Facebook, LinkedIn and Twitter have all beefed up their advertising offerings. Are small businesses jumping on the social media advertising bandwagon? That was one of topics we explored in this year’s internet marketing survey.
Once a year I break out the old crystal ball and share a few marketing predictions on trends I think will be important for small businesses. Last year I correctly predicted the rise in social advertising, the expanded role of content as an SEO tool and the fact that mobile responsive design would no longer be optional. You can read all my 2015 marketing predictions and see how close I was. Then read on to see the top trends to watch in 2016. Content, Social Media and SEO Marketing Predictions Live social broadcasts: With apps like Periscope, Meerkat and the
Just when you think you have a handle on this internet marketing stuff, a new buzz surfaces. Right now, Inbound Marketing is making the rounds. Everyone is talking about it, but what is it, how do you get started, and what tools do you need? Inbound marketing starts with free information, offered through social channels, search, or paid advertising. The objective is to spark the curiosity of a prospect and get them to trade their email, and possibly phone number, for your content. So where do you start? Find a question your prospective customer is wrestling with. Your answer needs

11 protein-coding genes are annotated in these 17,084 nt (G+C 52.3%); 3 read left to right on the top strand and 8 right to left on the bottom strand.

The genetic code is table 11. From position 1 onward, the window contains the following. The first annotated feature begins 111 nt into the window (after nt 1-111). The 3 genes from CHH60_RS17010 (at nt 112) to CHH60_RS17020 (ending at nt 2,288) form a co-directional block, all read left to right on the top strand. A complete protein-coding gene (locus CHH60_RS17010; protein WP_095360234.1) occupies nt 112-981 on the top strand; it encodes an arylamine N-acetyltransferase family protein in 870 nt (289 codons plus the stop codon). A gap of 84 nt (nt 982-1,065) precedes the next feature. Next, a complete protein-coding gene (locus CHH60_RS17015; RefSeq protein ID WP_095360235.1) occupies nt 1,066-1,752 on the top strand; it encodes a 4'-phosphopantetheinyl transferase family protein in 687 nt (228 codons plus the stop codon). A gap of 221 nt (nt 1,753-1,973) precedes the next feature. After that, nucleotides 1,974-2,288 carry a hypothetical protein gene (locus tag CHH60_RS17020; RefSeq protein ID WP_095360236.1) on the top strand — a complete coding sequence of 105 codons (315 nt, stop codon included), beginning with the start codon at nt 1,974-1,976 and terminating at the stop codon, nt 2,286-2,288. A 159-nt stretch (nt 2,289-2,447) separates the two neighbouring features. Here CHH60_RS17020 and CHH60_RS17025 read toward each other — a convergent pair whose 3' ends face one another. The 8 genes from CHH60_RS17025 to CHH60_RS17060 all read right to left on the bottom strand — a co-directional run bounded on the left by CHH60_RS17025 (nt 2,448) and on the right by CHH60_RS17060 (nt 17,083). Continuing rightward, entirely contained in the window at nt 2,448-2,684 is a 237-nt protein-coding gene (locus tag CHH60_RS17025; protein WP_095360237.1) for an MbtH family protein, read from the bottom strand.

Ten years ago, marketing options for small business owners were fairly limited. Traditional media like radio, Tv and even most print advertising were just too expensive for small business. Then along came the internet. Email marketing, social media, blogs and ad words offer small business owners a chance to get their message out. Suddenly, you could create the illusion, your company was much larger with the help of a great website and a strong social media program. But how are these companies really using these tools? Every year since 2010, we have been asking small business owners questions to understand how
Sixty years ago as television was emerging on the scene, TV ads resembled radio ads. They consisted primarily of a pitchman standing in front of a camera, describing a product, much the way he would on radio. The only difference was that you could see him holding the product. As TV matured, so did the advertising. As marketers learned the power of the visual medium they created ads to engage emotions, some were funny, others were sweet or sentimental and some serious and thought provoking. While the average viewer is more jaded today, we can still be moved to laughter,